Collecting savings and making them available to entrepreneurs in the form of
long-term capital is traditionally the task of banks. What credit
institutions facilitated the collection of capital in China? How did it
circulate? Where were capital markets developing credit instruments,
allowing a wide exchange of information and the diffusion of financial
innovations? If very few of the Chinese financial institutions that handled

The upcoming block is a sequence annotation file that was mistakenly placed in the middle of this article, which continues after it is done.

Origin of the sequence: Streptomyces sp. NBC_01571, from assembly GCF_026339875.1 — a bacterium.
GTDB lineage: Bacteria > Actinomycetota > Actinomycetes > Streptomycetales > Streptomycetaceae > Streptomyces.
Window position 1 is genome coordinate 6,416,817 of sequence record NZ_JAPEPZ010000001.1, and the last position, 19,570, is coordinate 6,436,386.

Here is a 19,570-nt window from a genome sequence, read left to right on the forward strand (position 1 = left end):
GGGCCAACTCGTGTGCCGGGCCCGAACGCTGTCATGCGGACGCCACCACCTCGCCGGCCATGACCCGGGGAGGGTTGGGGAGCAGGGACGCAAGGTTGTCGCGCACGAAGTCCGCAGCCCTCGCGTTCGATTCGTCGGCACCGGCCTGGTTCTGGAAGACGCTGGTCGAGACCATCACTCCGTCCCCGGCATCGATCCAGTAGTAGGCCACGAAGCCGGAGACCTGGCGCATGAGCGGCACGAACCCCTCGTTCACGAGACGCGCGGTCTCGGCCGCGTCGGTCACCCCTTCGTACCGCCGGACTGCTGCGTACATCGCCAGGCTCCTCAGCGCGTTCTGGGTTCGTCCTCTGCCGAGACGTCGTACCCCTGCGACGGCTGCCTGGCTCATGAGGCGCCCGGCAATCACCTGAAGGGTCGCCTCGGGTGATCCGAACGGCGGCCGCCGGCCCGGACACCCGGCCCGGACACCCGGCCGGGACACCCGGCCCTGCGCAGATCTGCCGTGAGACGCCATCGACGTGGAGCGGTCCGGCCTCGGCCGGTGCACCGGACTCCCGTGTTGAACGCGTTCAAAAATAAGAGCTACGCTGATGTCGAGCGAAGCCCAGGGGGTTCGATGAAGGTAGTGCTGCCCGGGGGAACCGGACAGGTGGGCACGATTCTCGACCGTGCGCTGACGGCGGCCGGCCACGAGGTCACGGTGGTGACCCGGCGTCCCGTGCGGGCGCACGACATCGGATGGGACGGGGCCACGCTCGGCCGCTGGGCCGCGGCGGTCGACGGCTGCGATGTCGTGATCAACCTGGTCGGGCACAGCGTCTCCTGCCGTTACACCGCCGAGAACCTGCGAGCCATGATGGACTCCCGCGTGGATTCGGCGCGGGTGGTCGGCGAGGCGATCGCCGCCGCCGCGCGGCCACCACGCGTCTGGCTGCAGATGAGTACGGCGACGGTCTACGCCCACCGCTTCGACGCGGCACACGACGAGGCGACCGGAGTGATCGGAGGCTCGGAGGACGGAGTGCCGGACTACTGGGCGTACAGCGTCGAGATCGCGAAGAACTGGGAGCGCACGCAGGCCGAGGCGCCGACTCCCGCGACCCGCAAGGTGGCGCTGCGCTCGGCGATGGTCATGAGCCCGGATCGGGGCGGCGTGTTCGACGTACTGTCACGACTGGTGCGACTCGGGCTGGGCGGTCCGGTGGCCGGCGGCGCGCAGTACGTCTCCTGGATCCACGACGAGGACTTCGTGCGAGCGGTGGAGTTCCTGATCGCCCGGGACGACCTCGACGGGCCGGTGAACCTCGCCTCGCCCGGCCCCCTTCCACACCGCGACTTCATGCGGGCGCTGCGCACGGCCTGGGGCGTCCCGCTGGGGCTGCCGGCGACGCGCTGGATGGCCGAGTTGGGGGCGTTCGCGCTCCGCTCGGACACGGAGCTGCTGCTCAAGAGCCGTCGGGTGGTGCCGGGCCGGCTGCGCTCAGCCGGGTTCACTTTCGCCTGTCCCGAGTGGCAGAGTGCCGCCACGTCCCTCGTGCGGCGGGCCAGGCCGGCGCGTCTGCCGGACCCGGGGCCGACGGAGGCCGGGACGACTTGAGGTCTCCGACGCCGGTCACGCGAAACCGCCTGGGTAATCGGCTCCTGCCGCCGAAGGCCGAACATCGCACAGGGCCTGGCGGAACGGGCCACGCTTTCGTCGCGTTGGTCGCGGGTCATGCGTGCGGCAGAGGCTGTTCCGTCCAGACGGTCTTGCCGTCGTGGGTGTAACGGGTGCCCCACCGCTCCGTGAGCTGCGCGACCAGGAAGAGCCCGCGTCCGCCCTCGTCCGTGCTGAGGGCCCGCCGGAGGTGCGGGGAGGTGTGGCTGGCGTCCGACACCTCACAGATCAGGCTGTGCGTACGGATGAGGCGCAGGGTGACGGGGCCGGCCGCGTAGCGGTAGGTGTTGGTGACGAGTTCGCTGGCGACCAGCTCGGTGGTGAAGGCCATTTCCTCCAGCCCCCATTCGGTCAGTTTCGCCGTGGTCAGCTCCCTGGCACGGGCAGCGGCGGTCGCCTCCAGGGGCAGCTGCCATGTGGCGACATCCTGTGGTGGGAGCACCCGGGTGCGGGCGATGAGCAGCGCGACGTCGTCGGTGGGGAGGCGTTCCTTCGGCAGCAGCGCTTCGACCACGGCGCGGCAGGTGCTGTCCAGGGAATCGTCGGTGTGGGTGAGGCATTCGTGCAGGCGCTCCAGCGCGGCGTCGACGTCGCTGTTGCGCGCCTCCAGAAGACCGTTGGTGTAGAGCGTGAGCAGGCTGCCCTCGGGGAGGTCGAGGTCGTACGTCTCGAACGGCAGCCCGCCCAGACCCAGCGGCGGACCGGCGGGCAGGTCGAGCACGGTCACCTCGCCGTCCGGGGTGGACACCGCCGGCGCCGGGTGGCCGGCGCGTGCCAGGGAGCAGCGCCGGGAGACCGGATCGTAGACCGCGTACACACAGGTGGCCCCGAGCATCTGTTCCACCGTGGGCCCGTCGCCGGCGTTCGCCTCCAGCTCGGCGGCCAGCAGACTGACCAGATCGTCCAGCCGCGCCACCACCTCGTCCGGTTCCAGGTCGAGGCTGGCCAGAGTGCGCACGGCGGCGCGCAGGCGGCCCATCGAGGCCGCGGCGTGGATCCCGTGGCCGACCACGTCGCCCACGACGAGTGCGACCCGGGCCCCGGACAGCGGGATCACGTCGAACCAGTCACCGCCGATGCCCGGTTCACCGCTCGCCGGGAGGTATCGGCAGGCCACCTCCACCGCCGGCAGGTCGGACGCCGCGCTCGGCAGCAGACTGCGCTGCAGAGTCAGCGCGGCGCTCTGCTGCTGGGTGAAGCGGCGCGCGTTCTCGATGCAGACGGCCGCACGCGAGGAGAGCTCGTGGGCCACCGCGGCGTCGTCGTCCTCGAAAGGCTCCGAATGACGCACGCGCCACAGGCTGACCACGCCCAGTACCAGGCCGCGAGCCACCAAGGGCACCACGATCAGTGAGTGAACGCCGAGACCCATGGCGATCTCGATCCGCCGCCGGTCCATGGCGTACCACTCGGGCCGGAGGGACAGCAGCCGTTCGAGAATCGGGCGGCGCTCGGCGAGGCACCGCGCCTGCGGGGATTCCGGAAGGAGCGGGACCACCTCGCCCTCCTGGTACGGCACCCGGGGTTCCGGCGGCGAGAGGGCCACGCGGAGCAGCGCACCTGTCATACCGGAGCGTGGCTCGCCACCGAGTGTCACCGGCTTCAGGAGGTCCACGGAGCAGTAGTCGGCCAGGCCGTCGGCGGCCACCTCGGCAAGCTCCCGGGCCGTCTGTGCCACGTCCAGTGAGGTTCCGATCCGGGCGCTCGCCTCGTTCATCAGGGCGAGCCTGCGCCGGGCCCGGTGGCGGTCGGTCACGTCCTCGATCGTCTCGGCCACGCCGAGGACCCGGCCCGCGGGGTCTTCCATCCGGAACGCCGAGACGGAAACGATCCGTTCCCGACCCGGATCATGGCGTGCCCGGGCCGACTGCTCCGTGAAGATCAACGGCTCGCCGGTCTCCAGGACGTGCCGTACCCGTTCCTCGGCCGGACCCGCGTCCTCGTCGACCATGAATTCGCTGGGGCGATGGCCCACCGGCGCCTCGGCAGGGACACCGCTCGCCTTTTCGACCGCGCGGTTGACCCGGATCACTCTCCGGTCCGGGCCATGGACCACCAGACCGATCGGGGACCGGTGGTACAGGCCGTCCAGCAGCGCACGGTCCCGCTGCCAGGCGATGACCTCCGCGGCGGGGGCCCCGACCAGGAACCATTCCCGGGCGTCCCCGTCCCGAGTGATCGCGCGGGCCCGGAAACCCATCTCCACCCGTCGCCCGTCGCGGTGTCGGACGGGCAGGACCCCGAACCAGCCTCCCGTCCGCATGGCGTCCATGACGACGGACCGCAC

these operations was like a bank, in the sense of the term as used in the
Middle Ages in Europe, did they nevertheless fulfil, its functions, even
partially? Chapter 8 focuses on the analysis of China's financial
institutions and raises the issue of capital sterilization, due to the
fragmentation of financial institutions and high interest rates. It also
examines the extent to which corruption and the social obligations of the
rich contribute to the inability to accumulate and to capital destruction.
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